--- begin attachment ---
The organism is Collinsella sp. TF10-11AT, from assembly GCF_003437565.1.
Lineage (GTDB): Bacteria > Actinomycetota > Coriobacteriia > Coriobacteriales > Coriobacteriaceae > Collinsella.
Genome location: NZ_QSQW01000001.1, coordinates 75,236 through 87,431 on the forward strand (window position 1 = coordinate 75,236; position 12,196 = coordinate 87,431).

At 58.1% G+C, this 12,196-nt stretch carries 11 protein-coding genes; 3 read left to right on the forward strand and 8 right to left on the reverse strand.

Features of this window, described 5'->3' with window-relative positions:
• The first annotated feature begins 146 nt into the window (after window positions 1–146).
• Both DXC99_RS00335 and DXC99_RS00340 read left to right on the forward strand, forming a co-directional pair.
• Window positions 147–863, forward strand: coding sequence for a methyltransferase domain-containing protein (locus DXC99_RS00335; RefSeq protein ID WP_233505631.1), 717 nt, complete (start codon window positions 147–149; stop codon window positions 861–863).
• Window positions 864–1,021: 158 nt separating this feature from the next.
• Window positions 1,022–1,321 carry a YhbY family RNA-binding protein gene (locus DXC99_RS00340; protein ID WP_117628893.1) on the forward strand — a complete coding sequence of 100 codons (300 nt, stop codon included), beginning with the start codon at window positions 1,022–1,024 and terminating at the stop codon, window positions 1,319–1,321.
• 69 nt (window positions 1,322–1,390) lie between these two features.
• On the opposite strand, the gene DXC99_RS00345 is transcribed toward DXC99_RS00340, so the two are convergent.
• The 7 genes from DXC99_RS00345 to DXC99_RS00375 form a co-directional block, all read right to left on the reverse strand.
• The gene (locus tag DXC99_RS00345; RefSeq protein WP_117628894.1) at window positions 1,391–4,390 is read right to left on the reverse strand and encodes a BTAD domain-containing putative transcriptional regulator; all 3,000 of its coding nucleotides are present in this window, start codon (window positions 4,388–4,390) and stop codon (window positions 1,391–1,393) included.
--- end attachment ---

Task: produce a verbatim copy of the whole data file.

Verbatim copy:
The organism is Collinsella sp. TF10-11AT, from assembly GCF_003437565.1.
Lineage (GTDB): Bacteria > Actinomycetota > Coriobacteriia > Coriobacteriales > Coriobacteriaceae > Collinsella.
Genome location: NZ_QSQW01000001.1, coordinates 75,236 through 87,431 on the forward strand (window position 1 = coordinate 75,236; position 12,196 = coordinate 87,431).

At 58.1% G+C, this 12,196-nt stretch carries 11 protein-coding genes; 3 read left to right on the forward strand and 8 right to left on the reverse strand.

Features of this window, described 5'->3' with window-relative positions:
• The first annotated feature begins 146 nt into the window (after window positions 1–146).
• Both DXC99_RS00335 and DXC99_RS00340 read left to right on the forward strand, forming a co-directional pair.
• Window positions 147–863, forward strand: coding sequence for a methyltransferase domain-containing protein (locus DXC99_RS00335; RefSeq protein ID WP_233505631.1), 717 nt, complete (start codon window positions 147–149; stop codon window positions 861–863).
• Window positions 864–1,021: 158 nt separating this feature from the next.
• Window positions 1,022–1,321 carry a YhbY family RNA-binding protein gene (locus DXC99_RS00340; protein ID WP_117628893.1) on the forward strand — a complete coding sequence of 100 codons (300 nt, stop codon included), beginning with the start codon at window positions 1,022–1,024 and terminating at the stop codon, window positions 1,319–1,321.
• 69 nt (window positions 1,322–1,390) lie between these two features.
• On the opposite strand, the gene DXC99_RS00345 is transcribed toward DXC99_RS00340, so the two are convergent.
• The 7 genes from DXC99_RS00345 to DXC99_RS00375 form a co-directional block, all read right to left on the reverse strand.
• The gene (locus tag DXC99_RS00345; RefSeq protein WP_117628894.1) at window positions 1,391–4,390 is read right to left on the reverse strand and encodes a BTAD domain-containing putative transcriptional regulator; all 3,000 of its coding nucleotides are present in this window, start codon (window positions 4,388–4,390) and stop codon (window positions 1,391–1,393) included.